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Author Topic: 'Mortice' concealed door closers  (Read 411 times)
Fire Monkey
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« on: July 04, 2017, 04:47:54 PM »

Hello,

May I ask your thoughts and considerations regarding concealed door closers - these are the ones that fit into he body of the door at the hinged edge and replace traditional top externally mounted door closers. They can be swing free or connected to the fire alarm (although I can't work how they are wired in)  They are not the old style Pu*k* ones with a chain but hydraulic and spring ones. I have seen documentation suggesting they meet an array of BS standards but I ask if these have only been testing in certain doors/sets. They may well not be suitable for every type of fire door commercial available. Also I have not seen any information on of they could/should be installed in existing doors.

Should I come across these in a FRA what questions should I be asking or advising my client on?

Are these units reliable?

Do I want them in the buildings I am responsible for?

Thanks,

Monkey
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nearlythere
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Posts: 4241



« Reply #1 on: July 06, 2017, 06:26:35 AM »

Hello,

May I ask your thoughts and considerations regarding concealed door closers - these are the ones that fit into he body of the door at the hinged edge and replace traditional top externally mounted door closers. They can be swing free or connected to the fire alarm (although I can't work how they are wired in)  They are not the old style Pu*k* ones with a chain but hydraulic and spring ones. I have seen documentation suggesting they meet an array of BS standards but I ask if these have only been testing in certain doors/sets. They may well not be suitable for every type of fire door commercial available. Also I have not seen any information on of they could/should be installed in existing doors.

Should I come across these in a FRA what questions should I be asking or advising my client on?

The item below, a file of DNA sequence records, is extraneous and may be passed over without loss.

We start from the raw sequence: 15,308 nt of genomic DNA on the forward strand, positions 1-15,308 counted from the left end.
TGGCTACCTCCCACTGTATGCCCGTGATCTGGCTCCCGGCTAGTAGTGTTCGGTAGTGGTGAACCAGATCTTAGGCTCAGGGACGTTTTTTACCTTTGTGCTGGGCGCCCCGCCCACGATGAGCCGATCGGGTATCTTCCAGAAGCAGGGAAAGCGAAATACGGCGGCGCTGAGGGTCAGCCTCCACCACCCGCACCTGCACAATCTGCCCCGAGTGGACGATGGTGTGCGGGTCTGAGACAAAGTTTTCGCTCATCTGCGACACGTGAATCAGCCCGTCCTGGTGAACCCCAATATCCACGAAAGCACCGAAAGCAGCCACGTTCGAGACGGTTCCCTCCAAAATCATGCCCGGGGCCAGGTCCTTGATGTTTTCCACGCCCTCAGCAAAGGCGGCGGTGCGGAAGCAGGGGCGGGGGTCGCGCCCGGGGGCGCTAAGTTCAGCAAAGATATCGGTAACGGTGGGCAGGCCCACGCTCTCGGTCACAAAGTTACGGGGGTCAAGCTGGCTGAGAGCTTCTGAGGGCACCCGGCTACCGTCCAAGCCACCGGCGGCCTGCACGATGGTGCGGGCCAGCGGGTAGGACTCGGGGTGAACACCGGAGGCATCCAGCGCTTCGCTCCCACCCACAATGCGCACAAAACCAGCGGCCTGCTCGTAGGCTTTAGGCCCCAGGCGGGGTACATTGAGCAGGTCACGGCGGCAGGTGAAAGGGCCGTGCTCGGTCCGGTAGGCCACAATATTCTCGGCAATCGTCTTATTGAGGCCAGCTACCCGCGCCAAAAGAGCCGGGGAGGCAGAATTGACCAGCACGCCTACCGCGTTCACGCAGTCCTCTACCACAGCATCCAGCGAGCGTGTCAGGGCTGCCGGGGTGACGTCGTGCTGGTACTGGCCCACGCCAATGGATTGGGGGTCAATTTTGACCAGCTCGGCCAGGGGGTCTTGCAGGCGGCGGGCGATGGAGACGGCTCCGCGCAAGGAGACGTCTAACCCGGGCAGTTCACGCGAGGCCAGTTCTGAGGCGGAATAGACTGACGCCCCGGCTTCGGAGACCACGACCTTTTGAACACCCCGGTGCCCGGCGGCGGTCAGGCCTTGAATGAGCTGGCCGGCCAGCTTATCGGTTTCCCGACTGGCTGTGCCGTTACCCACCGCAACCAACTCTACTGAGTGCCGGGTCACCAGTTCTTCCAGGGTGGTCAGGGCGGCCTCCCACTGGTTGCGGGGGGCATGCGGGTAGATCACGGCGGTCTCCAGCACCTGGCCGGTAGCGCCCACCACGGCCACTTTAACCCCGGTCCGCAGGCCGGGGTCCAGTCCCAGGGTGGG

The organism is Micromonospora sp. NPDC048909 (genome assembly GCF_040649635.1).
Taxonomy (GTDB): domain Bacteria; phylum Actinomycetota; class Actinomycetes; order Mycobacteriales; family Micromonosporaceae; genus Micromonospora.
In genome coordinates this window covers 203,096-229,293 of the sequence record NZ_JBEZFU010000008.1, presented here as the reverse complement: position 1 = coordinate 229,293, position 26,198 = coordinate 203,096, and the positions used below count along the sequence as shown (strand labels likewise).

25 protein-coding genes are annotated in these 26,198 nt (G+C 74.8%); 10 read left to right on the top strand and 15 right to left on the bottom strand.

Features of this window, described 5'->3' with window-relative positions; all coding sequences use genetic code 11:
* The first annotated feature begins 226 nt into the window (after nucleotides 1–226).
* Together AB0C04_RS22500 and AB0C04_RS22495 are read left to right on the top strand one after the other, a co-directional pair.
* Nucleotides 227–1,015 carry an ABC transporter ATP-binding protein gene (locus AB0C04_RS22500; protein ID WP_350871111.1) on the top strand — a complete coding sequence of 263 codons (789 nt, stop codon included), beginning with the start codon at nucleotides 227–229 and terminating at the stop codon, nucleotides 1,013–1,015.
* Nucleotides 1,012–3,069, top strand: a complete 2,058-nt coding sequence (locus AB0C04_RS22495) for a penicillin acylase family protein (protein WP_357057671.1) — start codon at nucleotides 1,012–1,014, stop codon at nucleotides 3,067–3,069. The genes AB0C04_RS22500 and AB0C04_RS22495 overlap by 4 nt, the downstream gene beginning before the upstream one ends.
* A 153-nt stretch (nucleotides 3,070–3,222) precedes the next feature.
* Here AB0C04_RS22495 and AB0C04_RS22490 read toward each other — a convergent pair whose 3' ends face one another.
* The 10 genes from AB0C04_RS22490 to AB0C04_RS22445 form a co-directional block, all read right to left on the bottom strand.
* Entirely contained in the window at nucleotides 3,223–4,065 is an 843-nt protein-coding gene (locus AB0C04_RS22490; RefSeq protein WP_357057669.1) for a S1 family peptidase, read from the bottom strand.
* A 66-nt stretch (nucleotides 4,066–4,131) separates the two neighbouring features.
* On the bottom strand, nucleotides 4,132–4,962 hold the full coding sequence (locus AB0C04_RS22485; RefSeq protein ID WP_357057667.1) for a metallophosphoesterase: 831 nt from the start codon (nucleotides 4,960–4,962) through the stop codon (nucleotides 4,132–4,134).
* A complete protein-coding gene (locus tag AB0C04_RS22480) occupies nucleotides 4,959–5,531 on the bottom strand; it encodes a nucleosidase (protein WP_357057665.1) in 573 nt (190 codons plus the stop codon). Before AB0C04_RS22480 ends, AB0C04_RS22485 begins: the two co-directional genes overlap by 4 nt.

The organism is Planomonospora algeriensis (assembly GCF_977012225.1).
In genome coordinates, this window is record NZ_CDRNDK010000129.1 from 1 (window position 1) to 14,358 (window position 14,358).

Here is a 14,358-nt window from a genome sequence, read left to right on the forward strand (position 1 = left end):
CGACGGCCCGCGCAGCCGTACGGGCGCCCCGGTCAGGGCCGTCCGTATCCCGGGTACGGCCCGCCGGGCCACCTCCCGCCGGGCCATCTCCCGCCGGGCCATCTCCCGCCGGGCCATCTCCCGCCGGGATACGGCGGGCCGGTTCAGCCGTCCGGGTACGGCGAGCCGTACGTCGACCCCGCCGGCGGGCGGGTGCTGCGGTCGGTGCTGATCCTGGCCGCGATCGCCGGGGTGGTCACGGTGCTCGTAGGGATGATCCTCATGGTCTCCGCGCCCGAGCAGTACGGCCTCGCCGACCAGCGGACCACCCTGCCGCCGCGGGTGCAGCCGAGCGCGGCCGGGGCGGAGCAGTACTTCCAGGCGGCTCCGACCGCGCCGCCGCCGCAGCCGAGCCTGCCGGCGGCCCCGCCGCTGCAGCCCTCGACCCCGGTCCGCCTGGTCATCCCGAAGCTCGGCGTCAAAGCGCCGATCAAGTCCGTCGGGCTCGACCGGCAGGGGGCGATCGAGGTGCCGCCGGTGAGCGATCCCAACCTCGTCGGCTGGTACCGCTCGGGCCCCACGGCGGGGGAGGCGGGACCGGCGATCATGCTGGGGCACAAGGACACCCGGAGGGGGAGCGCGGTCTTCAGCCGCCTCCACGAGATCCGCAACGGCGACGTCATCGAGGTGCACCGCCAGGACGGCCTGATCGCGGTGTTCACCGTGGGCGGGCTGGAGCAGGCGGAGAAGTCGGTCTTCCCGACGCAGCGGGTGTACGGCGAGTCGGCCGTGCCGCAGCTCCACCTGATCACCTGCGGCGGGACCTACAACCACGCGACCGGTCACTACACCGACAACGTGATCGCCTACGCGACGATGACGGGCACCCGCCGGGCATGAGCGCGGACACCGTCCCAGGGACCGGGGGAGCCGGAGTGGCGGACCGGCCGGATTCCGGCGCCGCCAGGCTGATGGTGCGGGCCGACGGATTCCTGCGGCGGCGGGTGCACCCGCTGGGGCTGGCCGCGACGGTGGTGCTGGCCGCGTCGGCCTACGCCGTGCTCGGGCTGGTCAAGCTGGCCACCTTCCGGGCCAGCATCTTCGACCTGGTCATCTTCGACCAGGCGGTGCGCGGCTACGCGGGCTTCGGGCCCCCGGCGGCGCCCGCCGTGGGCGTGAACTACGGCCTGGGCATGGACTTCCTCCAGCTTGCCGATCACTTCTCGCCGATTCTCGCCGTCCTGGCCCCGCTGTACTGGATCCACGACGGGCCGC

Are these units reliable?

Do I want them in the buildings I am responsible for?

Thanks,

Monkey

From memory FM there is the P&&&O which was a single chain on a spring which didn't comply. Then there is the P&&&omatic which is a double chain hydraulic. I believe these comply with EN 1154 but it should say on it. I still see the former quite a bit and they don't work. They may have at one time when new and permanently on slam mode. I don't accept them on fire doors.
« Last Edit: July 06, 2017, 06:30:13 AM by nearlythere » Logged

We're not Brazil we're Northern Ireland.
Fishy
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« Reply #2 on: July 11, 2017, 09:25:15 AM »

The older ones that only worked by slamming the door closed are almost worse than useless - they're commonly disconnected and they can wreck the door over time, if not properly adjusted.

Two issues:
  • Do they close the door, unassisted, from any angle of opening, overcoming the resistance of the latch (if fitted) or any seals?
  • might they compromise the fire resistance of the door?

The first is easily tested (assuming you can open the door), and for an existing installation (where as a fire risk assessor I'd propose that it's not for you to worry about CE marking etc) if it functions correctly then it should do its job in a fire.

The second is less straightforward - ideally you might be able to check on the manufacturer's website to see what they say about compromising the fire resistance of the doorset.  Some do have "Certifire" certificates that tell you all you need to know about this aspect of performance - some don't!

Of course, checking this stuff ought to be part of a planned maintenance regime (like any other item of fire protection) - BS 8214: 2016 give guidance on what this ought to include, plus recommendations for repair.  It's not particularly challenging to achieve, if done by competent persons.

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Tom W
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« Reply #3 on: July 11, 2017, 05:19:16 PM »

I'm only here because Fishy said it was a much better thread than the one I was reading at the time.

My two penneth is you can ask for a Hardware Performance Sheet (EN 16035:2012) this can help you decide if the closer is suitable for the doorset.
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Geoff
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Posts: 79


« Reply #4 on: July 18, 2017, 03:55:18 PM »

Are they similar to the ones in this post froma couple of years ago?

http://www.crisis-response.com/forum/index.php?topic=6250.0
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Tom Sutton
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Posts: 2236


« Reply #5 on: July 20, 2017, 08:08:48 PM »

Check out http://firecode.org.uk/Code_of_Practice_hardware_for_fire_and_escape_doors.pdf it covers what I think you are talking about.
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All my responses only apply to England and Wales and they are an overview of the subject, hopefully it will point you in the right direction and always treat with caution.
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